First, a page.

p.2 Won't Be Taken Back - The strikers at Davis' shipyard will not be taken back to work again even if the carpenters' union does declare that their rules do not apply to shipbuilding. Mr. Davis stated this morning that his work was well under way and there was no dearth of good men available.
Incidents of the Day - The new steamer Rideau Queen will be floated out of Davis' dry dock about the first of April if the ice is out of the way.
The trustees of the local carpenters' union give the following version of the strike at Davis' shipyard:
The carpenters employed last week at Davis' shipyard at the joiner work on the new steamer, numbered ten men, nine of whom belonged to the union. On Thursday they sent a requisition to Mr. Davis, requesting that on and after Monday, March 12th, they be allowed the privilege of working nine hours per day and their wages be twenty cents per hour. This was signed by eight of the union men. Nothing was spoken of the matter again until Saturday afternoon, March 10th, when three of the men received a note in their envelope with their money stating that their services were no longer required. The other five men got a note stating their services were no longer required unless they would work for $1.75 for a ten hour day. They went back pending a meeting of the union on Monday night, and at the meeting decided to quit the next day if a settlement was not arranged between the head men of the company and a committee appointed by the union. The committee visited one of the company and he stated he could do nothing until he saw another of the company, who was out of the city at the time. The men then visited Mr. Davis, who stated that he would not grant the men the privilege of working nine hours a day, or twenty cents per hour either.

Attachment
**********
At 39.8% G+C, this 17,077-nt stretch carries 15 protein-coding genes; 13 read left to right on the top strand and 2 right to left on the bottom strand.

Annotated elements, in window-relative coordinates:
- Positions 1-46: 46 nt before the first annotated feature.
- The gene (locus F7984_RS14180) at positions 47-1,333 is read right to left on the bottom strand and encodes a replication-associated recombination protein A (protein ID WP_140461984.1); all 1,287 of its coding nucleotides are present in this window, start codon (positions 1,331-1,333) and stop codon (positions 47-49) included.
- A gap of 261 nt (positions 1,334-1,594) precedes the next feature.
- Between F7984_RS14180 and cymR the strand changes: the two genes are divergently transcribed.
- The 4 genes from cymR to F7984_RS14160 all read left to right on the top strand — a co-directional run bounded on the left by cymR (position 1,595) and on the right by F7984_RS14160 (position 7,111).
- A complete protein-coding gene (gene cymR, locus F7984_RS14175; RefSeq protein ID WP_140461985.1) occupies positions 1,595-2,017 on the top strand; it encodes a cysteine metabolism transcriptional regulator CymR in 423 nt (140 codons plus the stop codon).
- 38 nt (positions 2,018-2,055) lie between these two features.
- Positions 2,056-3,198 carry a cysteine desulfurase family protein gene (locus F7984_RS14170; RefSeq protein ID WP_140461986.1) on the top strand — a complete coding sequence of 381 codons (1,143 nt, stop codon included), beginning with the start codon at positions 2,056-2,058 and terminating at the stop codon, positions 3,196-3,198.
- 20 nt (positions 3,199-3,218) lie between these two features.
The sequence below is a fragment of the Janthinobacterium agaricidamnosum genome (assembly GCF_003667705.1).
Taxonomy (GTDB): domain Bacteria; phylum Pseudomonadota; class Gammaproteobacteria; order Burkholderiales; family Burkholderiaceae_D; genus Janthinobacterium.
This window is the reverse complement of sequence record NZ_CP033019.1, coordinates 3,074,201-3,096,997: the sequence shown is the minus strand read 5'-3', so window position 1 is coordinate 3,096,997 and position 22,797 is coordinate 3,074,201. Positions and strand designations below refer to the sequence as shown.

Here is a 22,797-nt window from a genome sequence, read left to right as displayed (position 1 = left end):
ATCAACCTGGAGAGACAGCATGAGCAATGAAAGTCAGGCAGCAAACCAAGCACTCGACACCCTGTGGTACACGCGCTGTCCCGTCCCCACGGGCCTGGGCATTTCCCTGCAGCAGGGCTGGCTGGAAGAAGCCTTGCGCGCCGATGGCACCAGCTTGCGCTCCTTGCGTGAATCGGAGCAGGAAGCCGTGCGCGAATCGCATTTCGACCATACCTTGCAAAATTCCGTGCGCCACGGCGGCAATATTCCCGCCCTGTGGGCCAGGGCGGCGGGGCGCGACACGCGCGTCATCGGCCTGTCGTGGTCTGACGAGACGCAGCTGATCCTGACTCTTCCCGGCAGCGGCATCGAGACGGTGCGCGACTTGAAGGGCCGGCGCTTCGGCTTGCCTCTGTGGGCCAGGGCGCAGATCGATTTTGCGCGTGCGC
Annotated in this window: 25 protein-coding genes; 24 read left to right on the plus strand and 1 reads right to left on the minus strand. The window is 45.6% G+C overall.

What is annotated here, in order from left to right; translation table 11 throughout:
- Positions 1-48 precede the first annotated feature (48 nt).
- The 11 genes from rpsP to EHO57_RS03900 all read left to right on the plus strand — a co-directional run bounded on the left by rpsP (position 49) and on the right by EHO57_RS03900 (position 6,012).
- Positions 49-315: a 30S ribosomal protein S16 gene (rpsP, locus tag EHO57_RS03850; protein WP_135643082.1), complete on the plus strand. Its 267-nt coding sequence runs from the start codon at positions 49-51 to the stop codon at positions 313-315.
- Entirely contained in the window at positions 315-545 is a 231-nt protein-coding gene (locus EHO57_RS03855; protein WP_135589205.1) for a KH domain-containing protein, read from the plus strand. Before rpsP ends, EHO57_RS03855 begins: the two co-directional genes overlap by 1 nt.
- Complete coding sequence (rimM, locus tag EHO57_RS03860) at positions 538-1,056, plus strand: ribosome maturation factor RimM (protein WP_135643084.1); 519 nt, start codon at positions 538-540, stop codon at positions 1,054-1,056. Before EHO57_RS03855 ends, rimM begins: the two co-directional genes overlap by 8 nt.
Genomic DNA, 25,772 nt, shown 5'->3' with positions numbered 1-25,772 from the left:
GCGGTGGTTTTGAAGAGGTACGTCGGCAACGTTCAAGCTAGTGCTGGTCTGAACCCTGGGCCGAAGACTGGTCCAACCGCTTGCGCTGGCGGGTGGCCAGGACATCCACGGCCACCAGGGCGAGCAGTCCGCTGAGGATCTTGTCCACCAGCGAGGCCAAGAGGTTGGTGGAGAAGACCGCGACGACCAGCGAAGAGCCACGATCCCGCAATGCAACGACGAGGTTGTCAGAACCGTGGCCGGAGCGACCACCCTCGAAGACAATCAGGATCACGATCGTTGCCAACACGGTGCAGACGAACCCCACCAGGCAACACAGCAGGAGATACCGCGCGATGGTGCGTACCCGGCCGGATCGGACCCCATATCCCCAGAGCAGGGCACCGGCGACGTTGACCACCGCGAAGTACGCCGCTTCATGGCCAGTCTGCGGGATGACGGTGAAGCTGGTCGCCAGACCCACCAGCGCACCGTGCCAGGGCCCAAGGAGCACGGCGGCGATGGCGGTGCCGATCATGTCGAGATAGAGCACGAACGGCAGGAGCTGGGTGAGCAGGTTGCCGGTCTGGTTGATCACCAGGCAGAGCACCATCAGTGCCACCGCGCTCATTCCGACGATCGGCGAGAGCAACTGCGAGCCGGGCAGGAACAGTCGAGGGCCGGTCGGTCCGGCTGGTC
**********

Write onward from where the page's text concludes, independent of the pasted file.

As regards the statement made by Mr. Davis that the men received $10.50 per week, they claim that $10.32 per week was all they ever received, as they were only allowed nine hours for Saturday. The class of workmen that were on the job was A1, and Mr. Davis could not be expected to recommend men who, he claims, annoyed him.
The financial standing of the united brotherhood of carpenters and joiners of America has a surplus of about $300,000, and a membership in good standing of about 66,000, divided into 786 local unions, and in any strike or lockout sanctioned by the executive body, the men concerned receive $6 per week benefit, being nearly as much as Mr. Davis' low-paid men receive for their labor.
A visit to the yard yesterday showed only two joiners at work, and an inferior class of mechanics, except one man who worked all along with the union men without having any trouble. This statement is certified to by every man concerned in the trouble, and the majority of them are already employed by contractors who are satisfied the men are worth what was asked of Mr. Davis."
Improving The Dock.
New rates went into effect at the local government graving dock today. Hereafter the charges for use of the dock on Sunday will be half-rate. For the second day, if under five hours, one half day will be charged, instead of a full day as heretofore.
James Johnston, electrician, public works department, is in the city for the purpose of arranging electric lights at the graving dock. These will include six arc lights outside and twenty-five incandescent lights inside the buildings. Hereafter it will be possible for work to be carried on all night.
Material is on the ground for a new shed for carpenters. The buildings will be thirty by one hundred and twenty feet. Work will begin just as soon as the frost is out of the ground.